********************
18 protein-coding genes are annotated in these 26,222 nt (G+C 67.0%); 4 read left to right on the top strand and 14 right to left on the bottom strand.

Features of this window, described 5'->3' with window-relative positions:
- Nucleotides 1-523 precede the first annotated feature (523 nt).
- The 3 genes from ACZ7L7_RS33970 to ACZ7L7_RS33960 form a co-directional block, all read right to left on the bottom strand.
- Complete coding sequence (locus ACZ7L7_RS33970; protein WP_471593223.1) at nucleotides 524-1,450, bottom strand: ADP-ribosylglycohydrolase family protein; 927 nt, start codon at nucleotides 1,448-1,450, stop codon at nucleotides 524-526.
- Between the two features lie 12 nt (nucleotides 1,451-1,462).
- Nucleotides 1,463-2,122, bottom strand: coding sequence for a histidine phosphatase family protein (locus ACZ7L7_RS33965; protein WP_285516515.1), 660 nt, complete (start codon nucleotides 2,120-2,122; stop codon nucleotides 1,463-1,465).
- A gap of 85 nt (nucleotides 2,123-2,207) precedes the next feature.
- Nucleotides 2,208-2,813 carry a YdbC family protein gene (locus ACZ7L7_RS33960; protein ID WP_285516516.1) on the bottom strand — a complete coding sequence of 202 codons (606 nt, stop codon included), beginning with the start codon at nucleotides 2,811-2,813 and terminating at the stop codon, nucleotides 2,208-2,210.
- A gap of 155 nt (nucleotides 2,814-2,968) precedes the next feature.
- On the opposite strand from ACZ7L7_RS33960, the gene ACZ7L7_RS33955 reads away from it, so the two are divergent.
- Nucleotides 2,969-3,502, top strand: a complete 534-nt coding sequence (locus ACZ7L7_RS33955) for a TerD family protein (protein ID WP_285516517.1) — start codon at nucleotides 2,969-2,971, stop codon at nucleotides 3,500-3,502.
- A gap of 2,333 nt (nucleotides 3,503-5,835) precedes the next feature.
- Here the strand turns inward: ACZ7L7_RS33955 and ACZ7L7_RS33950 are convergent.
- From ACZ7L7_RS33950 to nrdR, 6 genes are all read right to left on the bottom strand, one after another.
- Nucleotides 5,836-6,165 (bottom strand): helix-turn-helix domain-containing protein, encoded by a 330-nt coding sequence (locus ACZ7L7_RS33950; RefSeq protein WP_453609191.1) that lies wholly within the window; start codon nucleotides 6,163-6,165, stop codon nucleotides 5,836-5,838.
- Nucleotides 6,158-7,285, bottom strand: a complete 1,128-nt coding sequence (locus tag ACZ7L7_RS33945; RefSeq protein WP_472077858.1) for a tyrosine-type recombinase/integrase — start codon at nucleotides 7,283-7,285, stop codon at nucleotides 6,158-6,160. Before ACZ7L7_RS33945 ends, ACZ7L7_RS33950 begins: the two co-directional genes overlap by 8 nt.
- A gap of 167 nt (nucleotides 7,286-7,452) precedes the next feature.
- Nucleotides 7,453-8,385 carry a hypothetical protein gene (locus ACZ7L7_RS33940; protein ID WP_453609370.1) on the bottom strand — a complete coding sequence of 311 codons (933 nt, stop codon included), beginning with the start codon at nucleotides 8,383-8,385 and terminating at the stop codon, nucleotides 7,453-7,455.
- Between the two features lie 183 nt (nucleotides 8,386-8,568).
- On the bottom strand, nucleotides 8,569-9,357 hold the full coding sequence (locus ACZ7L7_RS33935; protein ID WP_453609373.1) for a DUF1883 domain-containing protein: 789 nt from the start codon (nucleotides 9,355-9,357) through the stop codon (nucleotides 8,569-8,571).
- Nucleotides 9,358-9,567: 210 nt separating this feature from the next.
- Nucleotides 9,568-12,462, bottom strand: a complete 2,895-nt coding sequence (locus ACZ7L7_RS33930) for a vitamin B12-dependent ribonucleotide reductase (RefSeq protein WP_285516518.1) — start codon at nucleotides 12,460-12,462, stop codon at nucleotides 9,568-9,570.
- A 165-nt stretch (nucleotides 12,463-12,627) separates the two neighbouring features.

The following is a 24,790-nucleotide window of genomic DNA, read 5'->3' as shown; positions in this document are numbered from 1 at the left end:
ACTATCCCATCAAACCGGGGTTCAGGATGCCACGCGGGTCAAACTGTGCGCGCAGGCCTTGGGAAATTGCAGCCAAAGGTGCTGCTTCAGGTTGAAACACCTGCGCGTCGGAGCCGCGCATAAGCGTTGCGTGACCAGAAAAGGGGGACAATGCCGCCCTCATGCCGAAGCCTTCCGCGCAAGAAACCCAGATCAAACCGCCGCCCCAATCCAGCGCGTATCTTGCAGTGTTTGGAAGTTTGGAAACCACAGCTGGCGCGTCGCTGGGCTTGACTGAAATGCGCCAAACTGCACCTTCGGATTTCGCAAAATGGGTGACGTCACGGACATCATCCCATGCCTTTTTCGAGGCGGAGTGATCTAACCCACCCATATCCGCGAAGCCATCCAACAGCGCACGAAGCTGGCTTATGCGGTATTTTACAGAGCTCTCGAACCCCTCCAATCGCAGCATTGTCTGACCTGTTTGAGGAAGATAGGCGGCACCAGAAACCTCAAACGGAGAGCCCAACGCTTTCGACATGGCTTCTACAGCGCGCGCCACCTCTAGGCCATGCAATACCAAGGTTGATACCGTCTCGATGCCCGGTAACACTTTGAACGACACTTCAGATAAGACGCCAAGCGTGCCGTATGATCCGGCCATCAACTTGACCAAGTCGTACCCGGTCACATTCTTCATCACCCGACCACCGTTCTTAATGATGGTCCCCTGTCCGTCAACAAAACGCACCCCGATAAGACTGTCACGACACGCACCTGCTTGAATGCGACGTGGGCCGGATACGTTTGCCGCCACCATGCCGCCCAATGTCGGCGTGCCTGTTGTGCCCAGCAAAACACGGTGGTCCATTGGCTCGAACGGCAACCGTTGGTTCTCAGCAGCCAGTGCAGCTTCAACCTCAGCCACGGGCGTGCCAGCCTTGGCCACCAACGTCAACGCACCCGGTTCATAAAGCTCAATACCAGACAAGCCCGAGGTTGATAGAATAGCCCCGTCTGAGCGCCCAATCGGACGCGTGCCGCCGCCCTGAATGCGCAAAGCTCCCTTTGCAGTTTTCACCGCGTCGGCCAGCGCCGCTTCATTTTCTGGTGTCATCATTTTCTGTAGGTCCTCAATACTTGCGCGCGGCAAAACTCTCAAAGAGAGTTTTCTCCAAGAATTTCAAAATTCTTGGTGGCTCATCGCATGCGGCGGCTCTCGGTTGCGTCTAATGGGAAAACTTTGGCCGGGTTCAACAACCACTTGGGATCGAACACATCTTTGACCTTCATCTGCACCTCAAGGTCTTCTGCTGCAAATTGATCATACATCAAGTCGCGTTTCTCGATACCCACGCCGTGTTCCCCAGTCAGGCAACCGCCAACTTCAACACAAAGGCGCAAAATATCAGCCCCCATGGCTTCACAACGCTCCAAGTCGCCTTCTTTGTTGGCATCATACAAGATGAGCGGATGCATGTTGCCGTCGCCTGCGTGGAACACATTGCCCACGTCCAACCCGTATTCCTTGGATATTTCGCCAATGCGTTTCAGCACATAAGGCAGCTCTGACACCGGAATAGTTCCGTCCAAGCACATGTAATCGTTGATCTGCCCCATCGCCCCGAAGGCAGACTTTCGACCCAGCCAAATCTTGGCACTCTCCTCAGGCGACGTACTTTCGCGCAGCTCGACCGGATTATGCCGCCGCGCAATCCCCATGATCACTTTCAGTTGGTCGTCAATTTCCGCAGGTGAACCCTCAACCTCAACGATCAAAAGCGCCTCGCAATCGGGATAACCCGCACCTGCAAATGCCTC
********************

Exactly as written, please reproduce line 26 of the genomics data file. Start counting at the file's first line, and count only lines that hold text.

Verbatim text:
ACTATCCCATCAAACCGGGGTTCAGGATGCCACGCGGGTCAAACTGTGCGCGCAGGCCTTGGGAAATTGCAGCCAAAGGTGCTGCTTCAGGTTGAAACACCTGCGCGTCGGAGCCGCGCATAAGCGTTGCGTGACCAGAAAAGGGGGACAATGCCGCCCTCATGCCGAAGCCTTCCGCGCAAGAAACCCAGATCAAACCGCCGCCCCAATCCAGCGCGTATCTTGCAGTGTTTGGAAGTTTGGAAACCACAGCTGGCGCGTCGCTGGGCTTGACTGAAATGCGCCAAACTGCACCTTCGGATTTCGCAAAATGGGTGACGTCACGGACATCATCCCATGCCTTTTTCGAGGCGGAGTGATCTAACCCACCCATATCCGCGAAGCCATCCAACAGCGCACGAAGCTGGCTTATGCGGTATTTTACAGAGCTCTCGAACCCCTCCAATCGCAGCATTGTCTGACCTGTTTGAGGAAGATAGGCGGCACCAGAAACCTCAAACGGAGAGCCCAACGCTTTCGACATGGCTTCTACAGCGCGCGCCACCTCTAGGCCATGCAATACCAAGGTTGATACCGTCTCGATGCCCGGTAACACTTTGAACGACACTTCAGATAAGACGCCAAGCGTGCCGTATGATCCGGCCATCAACTTGACCAAGTCGTACCCGGTCACATTCTTCATCACCCGACCACCGTTCTTAATGATGGTCCCCTGTCCGTCAACAAAACGCACCCCGATAAGACTGTCACGACACGCACCTGCTTGAATGCGACGTGGGCCGGATACGTTTGCCGCCACCATGCCGCCCAATGTCGGCGTGCCTGTTGTGCCCAGCAAAACACGGTGGTCCATTGGCTCGAACGGCAACCGTTGGTTCTCAGCAGCCAGTGCAGCTTCAACCTCAGCCACGGGCGTGCCAGCCTTGGCCACCAACGTCAACGCACCCGGTTCATAAAGCTCAATACCAGACAAGCCCGAGGTTGATAGAATAGCCCCGTCTGAGCGCCCAATCGGACGCGTGCCGCCGCCCTGAATGCGCAAAGCTCCCTTTGCAGTTTTCACCGCGTCGGCCAGCGCCGCTTCATTTTCTGGTGTCATCATTTTCTGTAGGTCCTCAATACTTGCGCGCGGCAAAACTCTCAAAGAGAGTTTTCTCCAAGAATTTCAAAATTCTTGGTGGCTCATCGCATGCGGCGGCTCTCGGTTGCGTCTAATGGGAAAACTTTGGCCGGGTTCAACAACCACTTGGGATCGAACACATCTTTGACCTTCATCTGCACCTCAAGGTCTTCTGCTGCAAATTGATCATACATCAAGTCGCGTTTCTCGATACCCACGCCGTGTTCCCCAGTCAGGCAACCGCCAACTTCAACACAAAGGCGCAAAATATCAGCCCCCATGGCTTCACAACGCTCCAAGTCGCCTTCTTTGTTGGCATCATACAAGATGAGCGGATGCATGTTGCCGTCGCCTGCGTGGAACACATTGCCCACGTCCAACCCGTATTCCTTGGATATTTCGCCAATGCGTTTCAGCACATAAGGCAGCTCTGACACCGGAATAGTTCCGTCCAAGCACATGTAATCGTTGATCTGCCCCATCGCCCCGAAGGCAGACTTTCGACCCAGCCAAATCTTGGCACTCTCCTCAGGCGACGTACTTTCGCGCAGCTCGACCGGATTATGCCGCCGCGCAATCCCCATGATCACTTTCAGTTGGTCGTCAATTTCCGCAGGTGAACCCTCAACCTCAACGATCAAAAGCGCCTCGCAATCGGGATAACCCGCACCTGCAAATGCCTC